Canada: Open for Business, With a Few Changes

May 11, 2020

Launching a business in Canada during the COVID-19 crisis can be a challenge

Foreign direct investment is a significant indicator of a country’s economic health.  We have seen an increase in the past few weeks of the number of foreign clients that are ready to make investments in Canada. If our level of activity is any indicator, Canada is back in business.

The Canadian Government encourages foreign investment.  Recently, with somewhat un-Canadian bravado, it even boasted about being called “the easiest place to start a business in the G20”.

However, in the current environment, travel restrictions and the closure of non-essential businesses (see SkyLaw’s post “The Great Unlocking Begins” for more info) can make acquiring or starting a business in Canada uniquely challenging.

In addition, the rules of the game for foreign investors are changing. The Canadian Government is concerned about opportunistic investment behaviour in light of the declines in the Canadian economy due to the COVID-19 pandemic.

The Canadian border remains effectively closed

The Canadian Government continues to restrict all travel to Canada with only very limited exceptions. For those who are permitted to enter the country, Orders in Council issued under the Quarantine Act (Canada) make it mandatory for all travellers to Canada to strictly isolate or quarantine for 14 days without going outside except for medical appointments.

The Canada-U.S. border restriction on non-essential travel has been extended to May 21, 2020 and could be extended further.

Certain services may not be available

Most of the services required to launch a business in Canada continue to be available. In general, you can incorporate or register to do business online, but some services may be limited or difficult to coordinate. For example, it is not currently possible to search courthouse records in Toronto because they are only accessible through a terminal located in the courthouse and access to that terminal has been suspended. Advance planning is therefore required.

A long list of businesses in Canada have been ordered to close by provincial governments (here is Ontario’s current list of “essential businesses” permitted to continue operations), and local municipalities have restricted many activities. While most jurisdictions are beginning to ease these restrictions, it can be difficult to engage in the normal activities of starting a business including hiring staff, opening a bank account, engaging with suppliers or finding suitable office or commercial space.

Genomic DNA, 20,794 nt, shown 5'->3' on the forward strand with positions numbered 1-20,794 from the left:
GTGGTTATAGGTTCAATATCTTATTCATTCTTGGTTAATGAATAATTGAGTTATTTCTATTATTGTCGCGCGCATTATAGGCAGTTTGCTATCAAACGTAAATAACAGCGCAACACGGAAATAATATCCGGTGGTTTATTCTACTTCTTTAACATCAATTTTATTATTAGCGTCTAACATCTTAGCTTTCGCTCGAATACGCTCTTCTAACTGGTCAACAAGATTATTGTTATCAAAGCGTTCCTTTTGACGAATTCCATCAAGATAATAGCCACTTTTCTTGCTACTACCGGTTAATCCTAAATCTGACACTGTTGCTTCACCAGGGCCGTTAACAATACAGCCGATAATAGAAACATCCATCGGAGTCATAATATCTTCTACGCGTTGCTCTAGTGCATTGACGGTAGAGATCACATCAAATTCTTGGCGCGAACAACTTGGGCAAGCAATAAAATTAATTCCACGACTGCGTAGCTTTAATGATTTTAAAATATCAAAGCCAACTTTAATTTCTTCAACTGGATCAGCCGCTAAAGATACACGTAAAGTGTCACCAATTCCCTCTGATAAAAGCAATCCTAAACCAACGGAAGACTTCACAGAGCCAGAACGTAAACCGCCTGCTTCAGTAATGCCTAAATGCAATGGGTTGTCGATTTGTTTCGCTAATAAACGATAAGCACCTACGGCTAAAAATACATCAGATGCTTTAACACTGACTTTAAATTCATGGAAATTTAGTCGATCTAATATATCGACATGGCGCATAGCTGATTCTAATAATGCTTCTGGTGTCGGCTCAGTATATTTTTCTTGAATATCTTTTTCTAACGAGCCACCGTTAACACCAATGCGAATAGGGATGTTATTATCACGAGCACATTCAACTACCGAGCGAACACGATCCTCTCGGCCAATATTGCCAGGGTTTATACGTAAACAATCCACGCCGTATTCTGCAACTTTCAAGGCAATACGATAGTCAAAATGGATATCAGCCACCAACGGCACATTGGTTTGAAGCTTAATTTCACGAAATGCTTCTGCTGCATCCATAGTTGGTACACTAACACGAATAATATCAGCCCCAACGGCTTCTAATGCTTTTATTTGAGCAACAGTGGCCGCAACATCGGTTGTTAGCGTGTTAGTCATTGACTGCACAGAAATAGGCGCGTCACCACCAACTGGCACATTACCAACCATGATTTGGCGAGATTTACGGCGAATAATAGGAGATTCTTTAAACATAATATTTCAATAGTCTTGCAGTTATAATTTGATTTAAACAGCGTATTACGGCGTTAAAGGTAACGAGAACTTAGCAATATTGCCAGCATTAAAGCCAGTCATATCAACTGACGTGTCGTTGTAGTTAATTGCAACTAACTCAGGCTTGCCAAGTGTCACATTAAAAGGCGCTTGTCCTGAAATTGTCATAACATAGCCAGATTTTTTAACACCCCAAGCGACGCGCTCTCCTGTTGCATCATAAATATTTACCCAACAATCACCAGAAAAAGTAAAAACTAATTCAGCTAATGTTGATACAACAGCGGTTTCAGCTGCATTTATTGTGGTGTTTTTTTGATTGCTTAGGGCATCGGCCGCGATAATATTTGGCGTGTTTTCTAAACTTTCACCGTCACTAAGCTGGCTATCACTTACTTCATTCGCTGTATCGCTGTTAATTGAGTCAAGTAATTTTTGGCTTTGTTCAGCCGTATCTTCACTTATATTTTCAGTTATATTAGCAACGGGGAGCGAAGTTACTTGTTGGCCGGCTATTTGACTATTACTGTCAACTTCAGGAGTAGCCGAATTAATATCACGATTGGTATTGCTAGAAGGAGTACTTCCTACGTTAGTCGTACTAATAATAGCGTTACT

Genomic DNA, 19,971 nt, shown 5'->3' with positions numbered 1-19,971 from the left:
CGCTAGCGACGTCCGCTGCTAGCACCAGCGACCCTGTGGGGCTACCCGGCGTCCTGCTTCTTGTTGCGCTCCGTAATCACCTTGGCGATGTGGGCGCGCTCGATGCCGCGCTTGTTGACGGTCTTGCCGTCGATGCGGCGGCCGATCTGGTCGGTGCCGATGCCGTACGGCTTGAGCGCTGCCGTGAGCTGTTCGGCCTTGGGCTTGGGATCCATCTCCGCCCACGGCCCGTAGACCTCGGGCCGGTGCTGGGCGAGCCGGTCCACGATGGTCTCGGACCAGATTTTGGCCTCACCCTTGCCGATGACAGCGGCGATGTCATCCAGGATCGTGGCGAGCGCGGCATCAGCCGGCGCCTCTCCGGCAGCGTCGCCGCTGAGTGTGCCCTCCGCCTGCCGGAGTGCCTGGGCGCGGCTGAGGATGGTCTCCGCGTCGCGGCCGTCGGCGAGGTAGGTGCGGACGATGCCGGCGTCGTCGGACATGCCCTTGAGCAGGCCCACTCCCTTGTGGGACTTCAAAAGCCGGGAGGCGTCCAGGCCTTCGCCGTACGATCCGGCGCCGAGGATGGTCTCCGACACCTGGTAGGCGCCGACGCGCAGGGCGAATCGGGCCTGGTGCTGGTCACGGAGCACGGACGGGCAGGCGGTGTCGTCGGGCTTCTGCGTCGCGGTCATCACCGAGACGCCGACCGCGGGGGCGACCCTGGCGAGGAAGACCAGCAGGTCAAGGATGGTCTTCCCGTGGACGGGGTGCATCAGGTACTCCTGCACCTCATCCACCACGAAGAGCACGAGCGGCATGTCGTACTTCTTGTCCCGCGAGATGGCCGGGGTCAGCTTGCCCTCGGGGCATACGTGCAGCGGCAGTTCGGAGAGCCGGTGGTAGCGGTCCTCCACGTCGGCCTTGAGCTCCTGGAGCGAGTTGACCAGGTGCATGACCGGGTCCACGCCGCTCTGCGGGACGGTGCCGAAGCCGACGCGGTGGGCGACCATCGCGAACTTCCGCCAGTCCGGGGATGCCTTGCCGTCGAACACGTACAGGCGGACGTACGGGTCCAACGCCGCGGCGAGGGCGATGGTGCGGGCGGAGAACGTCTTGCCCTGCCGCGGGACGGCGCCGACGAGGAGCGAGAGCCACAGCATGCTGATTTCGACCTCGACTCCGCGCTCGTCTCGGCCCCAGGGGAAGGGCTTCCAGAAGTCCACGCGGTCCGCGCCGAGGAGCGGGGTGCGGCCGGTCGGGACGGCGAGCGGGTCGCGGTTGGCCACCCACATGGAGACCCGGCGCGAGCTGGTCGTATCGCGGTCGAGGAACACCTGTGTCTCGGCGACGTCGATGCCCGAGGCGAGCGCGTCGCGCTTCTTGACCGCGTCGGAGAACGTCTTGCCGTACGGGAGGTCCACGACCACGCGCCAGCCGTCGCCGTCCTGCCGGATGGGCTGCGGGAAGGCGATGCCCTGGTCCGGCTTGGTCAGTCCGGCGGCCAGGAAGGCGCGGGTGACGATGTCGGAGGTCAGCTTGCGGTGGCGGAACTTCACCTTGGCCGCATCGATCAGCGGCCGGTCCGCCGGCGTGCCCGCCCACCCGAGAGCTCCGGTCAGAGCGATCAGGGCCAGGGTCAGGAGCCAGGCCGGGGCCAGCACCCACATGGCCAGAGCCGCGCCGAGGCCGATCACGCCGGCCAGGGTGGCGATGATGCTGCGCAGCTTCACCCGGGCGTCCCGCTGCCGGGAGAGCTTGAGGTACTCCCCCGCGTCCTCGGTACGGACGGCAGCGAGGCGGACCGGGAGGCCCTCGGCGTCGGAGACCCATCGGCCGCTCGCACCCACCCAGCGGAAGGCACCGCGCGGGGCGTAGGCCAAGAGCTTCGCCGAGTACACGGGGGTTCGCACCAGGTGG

Canada has announced enhanced scrutiny of foreign investors

Consistent with the approach of most countries, the Canadian Government may restrict the ability of a non-Canadian to acquire or start a business in Canada, in particular if the investment relates to a cultural business or raises national security concerns. The Government may block proposed foreign investments, allow them to proceed with conditions, or order divestiture if an investment has already been made.

Under the Investment Canada Act, a non-Canadian must file a notification with the Canadian Government each time it commences a new business activity in Canada or acquires control of an existing Canadian business within 30 days of implementing the investment.

As a result of the COVID-19 crisis, certain foreign investments into Canada will be subject to enhanced scrutiny. The Canadian Government has issued a policy statement on foreign investment review and COVID-19.  The Government will scrutinize with particular attention investments that are related to public health or involved in the supply of critical goods and services to Canadians or the Government, regardless of the value of the investment. There will also be enhanced scrutiny on investments by state-owned investors or those made by private investors which are thought to be closely tied to or directed by foreign governments regardless of value.

What will this enhanced scrutiny mean for foreign investors?  The enhanced scrutiny could mean requests for further information or extensions of timelines for review and it will apply, according to the policy, until the economy recovers from the effects of COVID-19.  When this recovery will occur is not yet clear.

Assessing anti-competitive behaviour

Foreign investment is also subject to review under the Competition Act if it meets certain thresholds. In addition, all business activity in Canada is subject to scrutiny for anti-competitive behaviour.  During the COVID-19 crisis, the Competition Bureau is particularly concerned with deceptive marketing, price-fixing and bid-rigging.  The Competition Bureau issued a statement recognizing that there is a clear imperative for companies to collaborate in the short-term to respond to the crisis, where those collaborations are undertaken and executed in good faith and do not go further than what is needed. There will be, according to the statement, zero tolerance for any attempts to abuse this flexibility. (Ontario has implemented its own rules against price gouging on “necessary goods” such as masks, gloves, and disinfectant.)  In the United States, there is a proposed “Pandemic Anti-Monopoly Act” that would ban new M&A activity above certain thresholds. Proceed with caution.

Not business as usual

The COVID-19 crisis has impacted virtually every aspect of our lives. Launching a business is no exception. Governments at all levels have been changing the rules of the game by making new laws, modifying regulations and changing policy priorities. Canada is open for business, but it is not business as usual.

This blog post is not legal or financial advice. It is a blog which is made available by SkyLaw for informational purposes and should not be used as a substitute for professional advice from a lawyer.

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